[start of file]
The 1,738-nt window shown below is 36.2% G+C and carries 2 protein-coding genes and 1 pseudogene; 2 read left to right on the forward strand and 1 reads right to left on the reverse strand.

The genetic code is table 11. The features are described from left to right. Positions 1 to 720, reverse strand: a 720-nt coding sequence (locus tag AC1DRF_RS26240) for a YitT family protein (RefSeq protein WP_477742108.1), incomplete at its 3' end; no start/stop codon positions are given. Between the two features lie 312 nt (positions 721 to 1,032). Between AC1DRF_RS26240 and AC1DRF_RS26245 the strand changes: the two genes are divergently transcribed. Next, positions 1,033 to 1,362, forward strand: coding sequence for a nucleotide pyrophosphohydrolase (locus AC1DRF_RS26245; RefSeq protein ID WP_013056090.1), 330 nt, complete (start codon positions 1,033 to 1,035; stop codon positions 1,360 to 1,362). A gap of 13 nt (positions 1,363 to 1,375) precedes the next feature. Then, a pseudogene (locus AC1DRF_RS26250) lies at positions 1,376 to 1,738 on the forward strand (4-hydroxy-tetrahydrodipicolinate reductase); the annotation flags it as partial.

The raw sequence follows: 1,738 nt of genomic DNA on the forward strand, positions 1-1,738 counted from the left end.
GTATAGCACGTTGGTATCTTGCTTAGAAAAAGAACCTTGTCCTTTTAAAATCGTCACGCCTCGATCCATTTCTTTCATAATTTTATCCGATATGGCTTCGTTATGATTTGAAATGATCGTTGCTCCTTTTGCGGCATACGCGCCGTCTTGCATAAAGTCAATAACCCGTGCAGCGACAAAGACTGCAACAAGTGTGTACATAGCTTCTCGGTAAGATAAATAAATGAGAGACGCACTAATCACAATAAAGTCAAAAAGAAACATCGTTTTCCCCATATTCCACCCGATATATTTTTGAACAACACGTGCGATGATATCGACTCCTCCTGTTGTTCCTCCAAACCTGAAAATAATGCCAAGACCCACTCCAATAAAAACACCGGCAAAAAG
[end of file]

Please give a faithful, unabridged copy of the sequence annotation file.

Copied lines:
The 1,738-nt window shown below is 36.2% G+C and carries 2 protein-coding genes and 1 pseudogene; 2 read left to right on the forward strand and 1 reads right to left on the reverse strand.

The genetic code is table 11. The features are described from left to right. Positions 1 to 720, reverse strand: a 720-nt coding sequence (locus tag AC1DRF_RS26240) for a YitT family protein (RefSeq protein WP_477742108.1), incomplete at its 3' end; no start/stop codon positions are given. Between the two features lie 312 nt (positions 721 to 1,032). Between AC1DRF_RS26240 and AC1DRF_RS26245 the strand changes: the two genes are divergently transcribed. Next, positions 1,033 to 1,362, forward strand: coding sequence for a nucleotide pyrophosphohydrolase (locus AC1DRF_RS26245; RefSeq protein ID WP_013056090.1), 330 nt, complete (start codon positions 1,033 to 1,035; stop codon positions 1,360 to 1,362). A gap of 13 nt (positions 1,363 to 1,375) precedes the next feature. Then, a pseudogene (locus AC1DRF_RS26250) lies at positions 1,376 to 1,738 on the forward strand (4-hydroxy-tetrahydrodipicolinate reductase); the annotation flags it as partial.

The raw sequence follows: 1,738 nt of genomic DNA on the forward strand, positions 1-1,738 counted from the left end.
GTATAGCACGTTGGTATCTTGCTTAGAAAAAGAACCTTGTCCTTTTAAAATCGTCACGCCTCGATCCATTTCTTTCATAATTTTATCCGATATGGCTTCGTTATGATTTGAAATGATCGTTGCTCCTTTTGCGGCATACGCGCCGTCTTGCATAAAGTCAATAACCCGTGCAGCGACAAAGACTGCAACAAGTGTGTACATAGCTTCTCGGTAAGATAAATAAATGAGAGACGCACTAATCACAATAAAGTCAAAAAGAAACATCGTTTTCCCCATATTCCACCCGATATATTTTTGAACAACACGTGCGATGATATCGACTCCTCCTGTTGTTCCTCCAAACCTGAAAATAATGCCAAGACCCACTCCAATAAAAACACCGGCAAAAAG